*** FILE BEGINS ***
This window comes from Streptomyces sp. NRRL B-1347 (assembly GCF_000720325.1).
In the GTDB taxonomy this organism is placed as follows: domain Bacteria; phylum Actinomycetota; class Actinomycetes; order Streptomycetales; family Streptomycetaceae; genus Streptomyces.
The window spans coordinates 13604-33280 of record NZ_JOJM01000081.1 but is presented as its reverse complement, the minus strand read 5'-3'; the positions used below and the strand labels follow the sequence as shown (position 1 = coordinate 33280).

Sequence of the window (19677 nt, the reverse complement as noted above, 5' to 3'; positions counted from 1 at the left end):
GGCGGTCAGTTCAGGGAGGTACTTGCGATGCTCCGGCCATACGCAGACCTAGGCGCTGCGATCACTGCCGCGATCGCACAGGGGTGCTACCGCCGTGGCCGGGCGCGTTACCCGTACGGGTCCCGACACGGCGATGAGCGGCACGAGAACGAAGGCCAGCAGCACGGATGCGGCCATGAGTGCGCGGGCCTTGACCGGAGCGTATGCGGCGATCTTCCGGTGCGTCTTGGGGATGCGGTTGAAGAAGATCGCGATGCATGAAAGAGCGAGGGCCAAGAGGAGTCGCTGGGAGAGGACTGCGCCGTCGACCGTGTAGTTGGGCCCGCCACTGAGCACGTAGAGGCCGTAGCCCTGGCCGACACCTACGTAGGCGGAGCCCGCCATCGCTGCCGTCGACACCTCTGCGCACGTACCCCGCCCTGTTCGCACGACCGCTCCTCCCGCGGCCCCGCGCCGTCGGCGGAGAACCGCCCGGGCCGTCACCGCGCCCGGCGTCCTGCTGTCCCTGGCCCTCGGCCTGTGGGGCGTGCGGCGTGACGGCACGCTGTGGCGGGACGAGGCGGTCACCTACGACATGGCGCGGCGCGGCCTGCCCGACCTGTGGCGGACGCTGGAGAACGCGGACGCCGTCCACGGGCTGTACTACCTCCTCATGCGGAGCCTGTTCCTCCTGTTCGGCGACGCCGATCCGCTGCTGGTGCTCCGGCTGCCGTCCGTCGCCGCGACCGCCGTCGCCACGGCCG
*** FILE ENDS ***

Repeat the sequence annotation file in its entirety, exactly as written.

This window comes from Streptomyces sp. NRRL B-1347 (assembly GCF_000720325.1).
In the GTDB taxonomy this organism is placed as follows: domain Bacteria; phylum Actinomycetota; class Actinomycetes; order Streptomycetales; family Streptomycetaceae; genus Streptomyces.
The window spans coordinates 13604-33280 of record NZ_JOJM01000081.1 but is presented as its reverse complement, the minus strand read 5'-3'; the positions used below and the strand labels follow the sequence as shown (position 1 = coordinate 33280).

Sequence of the window (19677 nt, the reverse complement as noted above, 5' to 3'; positions counted from 1 at the left end):
GGCGGTCAGTTCAGGGAGGTACTTGCGATGCTCCGGCCATACGCAGACCTAGGCGCTGCGATCACTGCCGCGATCGCACAGGGGTGCTACCGCCGTGGCCGGGCGCGTTACCCGTACGGGTCCCGACACGGCGATGAGCGGCACGAGAACGAAGGCCAGCAGCACGGATGCGGCCATGAGTGCGCGGGCCTTGACCGGAGCGTATGCGGCGATCTTCCGGTGCGTCTTGGGGATGCGGTTGAAGAAGATCGCGATGCATGAAAGAGCGAGGGCCAAGAGGAGTCGCTGGGAGAGGACTGCGCCGTCGACCGTGTAGTTGGGCCCGCCACTGAGCACGTAGAGGCCGTAGCCCTGGCCGACACCTACGTAGGCGGAGCCCGCCATCGCTGCCGTCGACACCTCTGCGCACGTACCCCGCCCTGTTCGCACGACCGCTCCTCCCGCGGCCCCGCGCCGTCGGCGGAGAACCGCCCGGGCCGTCACCGCGCCCGGCGTCCTGCTGTCCCTGGCCCTCGGCCTGTGGGGCGTGCGGCGTGACGGCACGCTGTGGCGGGACGAGGCGGTCACCTACGACATGGCGCGGCGCGGCCTGCCCGACCTGTGGCGGACGCTGGAGAACGCGGACGCCGTCCACGGGCTGTACTACCTCCTCATGCGGAGCCTGTTCCTCCTGTTCGGCGACGCCGATCCGCTGCTGGTGCTCCGGCTGCCGTCCGTCGCCGCGACCGCCGTCGCCACGGCCG